When Lipstadt found out C-Span’s plans, she rescinded permission for the station to broadcast her lecture. According to the Times article, Lipstadt called the producer at C-span and told her that the idea of airing Irving’s views for the sake of “balance” made no sense, considering his clearly false claims regarding the Holocaust. The Times quoted Lipstadt as saying, “I told C-Span that I assumed that if they weren't going to tape my lecture, they also wouldn't use David Irving, but they said no, they were committed to having him on. This is a man who's said that Holocaust survivors are all liars, and that more people died in Senator Kennedy's car at Chappaquiddick than in the gas chambers.”

According to a C-Span spokesman, plans to air Irving’s talk, which was delivered at Atlanta’s Landmark Diner the weekend before Lipstadt’s lecture, are now on hold.

Soon after word got out of the station’s original broadcast plan, a petition circulated by the David S. Wyman Institute for Holocaust Studies began gathered more than two hundred signatures in forty-eight hours. That number has reportedly jumped by many hundreds. The petition states, in part, that “falsifiers of history cannot 'balance' histories,” and that “if C-Span broadcasts a lecture by David Irving, it will provide publicity and legitimacy to Holocaust-denial, which is nothing more than a mask for anti-Jewish bigotry,”

In a Times quote, Rafael Medoff, director of the Wyman institute, said that “I've never before heard of a television network offering free time to a Holocaust denier, so it was surprising and it may be unprecedented. I think once C-Span realizes the depth of public concern and the strong opposition of the academic community, they will reconsider.”

To read the Academic Exchange coverage of Lipstadt’s legal battle against Irving, click on

Open community meetings on strategic planning

Meetings have been scheduled by the Strategic Planning Steering Committee for the Emory community on March 22, 23, 28, and April 8 and 20. Agendas include updates on the planning process and opportunities to provide feedback on the strategic plan, which will be finalized this summer. These events include two town hall meetings, open sessions of the signature theme brainstorming committee meetings, and a Futurist Forum.

The first Town Hall meeting will be held on Wednesday, March 23, from 12-1:30 p.m. in the Cox Hall Ballroom and will focus on a discussion of the signature themes. The second will be held Wednesday, April 20, from 12-1:30 p.m. (location TBD).

Open sessions of the signature theme brainstorming committee meetings will be held from 6-7:30 p.m. in the Grand Ballroom of the Emory Conference Center on March 22, 23 and 28. If you plan to attend, please e-mail Makeba Morgan Hill (makeba_morgan_hill@emoryhealthcare.org) two days prior to the meeting. The schedule of open meetings is:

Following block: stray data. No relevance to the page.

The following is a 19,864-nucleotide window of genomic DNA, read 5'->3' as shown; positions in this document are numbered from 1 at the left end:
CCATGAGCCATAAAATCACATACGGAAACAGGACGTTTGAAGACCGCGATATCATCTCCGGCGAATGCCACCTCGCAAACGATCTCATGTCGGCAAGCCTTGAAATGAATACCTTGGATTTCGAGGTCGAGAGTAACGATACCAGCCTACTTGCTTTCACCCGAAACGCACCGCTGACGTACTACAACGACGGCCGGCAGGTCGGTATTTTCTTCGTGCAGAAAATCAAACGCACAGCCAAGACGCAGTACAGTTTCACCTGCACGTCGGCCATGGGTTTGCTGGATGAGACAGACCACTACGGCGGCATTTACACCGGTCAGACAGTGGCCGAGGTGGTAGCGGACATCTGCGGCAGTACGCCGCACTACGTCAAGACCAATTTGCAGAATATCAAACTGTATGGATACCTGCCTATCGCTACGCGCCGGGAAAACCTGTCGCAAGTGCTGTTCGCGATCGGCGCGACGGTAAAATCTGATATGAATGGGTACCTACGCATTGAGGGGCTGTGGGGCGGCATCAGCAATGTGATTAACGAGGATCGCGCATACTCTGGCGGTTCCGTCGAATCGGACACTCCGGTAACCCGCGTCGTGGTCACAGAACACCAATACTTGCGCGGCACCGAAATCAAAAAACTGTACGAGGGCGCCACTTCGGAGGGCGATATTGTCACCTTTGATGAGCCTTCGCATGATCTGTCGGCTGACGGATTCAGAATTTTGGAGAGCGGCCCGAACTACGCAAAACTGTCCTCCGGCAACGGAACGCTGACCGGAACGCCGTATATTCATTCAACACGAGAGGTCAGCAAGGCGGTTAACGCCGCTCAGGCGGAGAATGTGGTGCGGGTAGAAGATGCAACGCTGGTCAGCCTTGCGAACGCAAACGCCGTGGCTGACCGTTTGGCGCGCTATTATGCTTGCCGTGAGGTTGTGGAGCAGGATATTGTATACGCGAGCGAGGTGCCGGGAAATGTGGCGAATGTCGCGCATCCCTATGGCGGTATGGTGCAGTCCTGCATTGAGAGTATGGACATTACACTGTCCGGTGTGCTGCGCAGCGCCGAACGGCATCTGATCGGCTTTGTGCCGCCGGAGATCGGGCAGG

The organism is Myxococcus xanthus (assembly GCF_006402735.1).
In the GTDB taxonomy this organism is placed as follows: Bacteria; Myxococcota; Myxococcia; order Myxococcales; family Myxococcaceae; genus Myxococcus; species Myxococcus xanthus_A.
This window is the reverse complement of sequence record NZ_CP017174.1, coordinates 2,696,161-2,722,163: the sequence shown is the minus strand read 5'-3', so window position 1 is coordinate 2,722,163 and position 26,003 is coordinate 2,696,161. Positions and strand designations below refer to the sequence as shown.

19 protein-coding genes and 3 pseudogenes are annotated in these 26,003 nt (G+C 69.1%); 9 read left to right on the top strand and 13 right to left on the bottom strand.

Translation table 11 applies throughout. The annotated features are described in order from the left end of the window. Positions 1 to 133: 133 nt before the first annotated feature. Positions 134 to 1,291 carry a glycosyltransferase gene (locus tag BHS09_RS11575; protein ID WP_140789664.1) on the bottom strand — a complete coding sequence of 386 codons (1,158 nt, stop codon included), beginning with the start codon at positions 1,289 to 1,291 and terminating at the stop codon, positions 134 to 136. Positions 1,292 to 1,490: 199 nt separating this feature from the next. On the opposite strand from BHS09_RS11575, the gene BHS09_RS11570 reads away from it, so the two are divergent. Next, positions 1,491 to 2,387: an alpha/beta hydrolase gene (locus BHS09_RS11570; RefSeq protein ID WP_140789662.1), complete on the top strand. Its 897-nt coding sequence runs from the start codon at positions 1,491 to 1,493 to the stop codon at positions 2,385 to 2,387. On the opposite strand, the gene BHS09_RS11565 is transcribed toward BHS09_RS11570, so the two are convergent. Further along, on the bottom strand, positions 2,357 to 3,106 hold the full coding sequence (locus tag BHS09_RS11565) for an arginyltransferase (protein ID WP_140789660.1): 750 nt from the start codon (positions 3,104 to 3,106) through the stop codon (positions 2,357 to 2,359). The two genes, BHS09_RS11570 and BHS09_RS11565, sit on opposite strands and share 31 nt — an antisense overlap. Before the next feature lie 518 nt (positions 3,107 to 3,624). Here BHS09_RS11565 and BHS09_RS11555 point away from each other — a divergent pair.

Tuesday, March 22
Societies in Conflict and Transition
Religion, Society and the Human Experience
Predictive Health and Society

Wednesday, March 23
Mind, Brian and Neuroscience
Policy Solutions and Implementation
Global Health

Monday, March 28
Race, Racism and Society
Citizen as Scholar and Scholar as Citizen
Critical Inquiry and Creative Experience

The "Futurist Forum" on Friday, April 8, will bring fifteen of the country's foremost thought leaders together for a panel presentation on the future trends they see affecting the study of the arts, humanities and sciences, including social, physical and biological sciences. The event will be held from 8:30 a.m. to noon in the Emerson Concert Hall of the Schwartz Center for Performing Arts. The panelists also will meet with the signature theme brainstorming committees later that afternoon.

For more information, visit the strategic planning website at:

For the Academic Exchange's coverage of the strategic planning process, visit http://www.emory.edu/ACAD_EXCHANGE/2004/octnov/


New childhood vaccine reduces cases of pneumonia, antibiotic resistance

The problem of increasing antibiotic resistance in cases of streptococcus pneumoniae, a major cause of pneumonia, meningitis and sepsis, was dramatically reversed following the licensing and use of a new conjugate vaccine for young children in February 2000, according to research conducted at Emory, the Atlanta Veterans Affairs Medical Center, the Centers for Disease Control and Prevention, and the Georgia Division of Public Health. The researchers also found a significant decrease in the
incidence of invasive pneumococcal disease in both vaccinated children and unvaccinated adults after the vaccine was introduced.

David S. Stephens, professor and vice chair of medicine and division director of infectious diseases at Emory, led the research. The findings appear in the March 5, 2005 issue of The Lancet.

The vaccine was put into general use for young children in the U.S. in February 2000, and in Atlanta by the end of 2000. Antibiotic resistance in pneumonia, after increasing steadily in Atlanta from 4.5 per 100,000 in 1994 to 9.3 per 100,000 in 1999 fell to 2.9 per 100,000 by 2002. The incidence of invasive pneumonia in Atlanta fell from a mean annual incidence of 30.2 per 100,000 in the period January 1994 to December 1999 to 13.1 per 100,000 in 2002.

In addition to declining rates of pneumonia in young children, the researchers also found significant drops among adults aged 20 to 39 (54 percent), 40 to 64 (25 percent), and 65 and older (39 percent) who did not receive vaccine, an effect known as herd immunity.

“The decline in antibiotic resistance in invasive pneumococci in Atlanta between 2000 and 2002 was the result of introducing the pneumococcal conjugate vaccine,” said Stephens. “The vaccine had both direct and herd immunity effects as shown by the striking decline in disease incidence in children under five years, as well as in adults who were not vaccinated.”

The most striking reductions in invasive pneumococcal disease were in the youngest children, which also was the age group targeted to receive the vaccine. Children younger than two years old experienced an 82 percent decrease in invasive disease, and children two to four years old had a 71 percent decrease.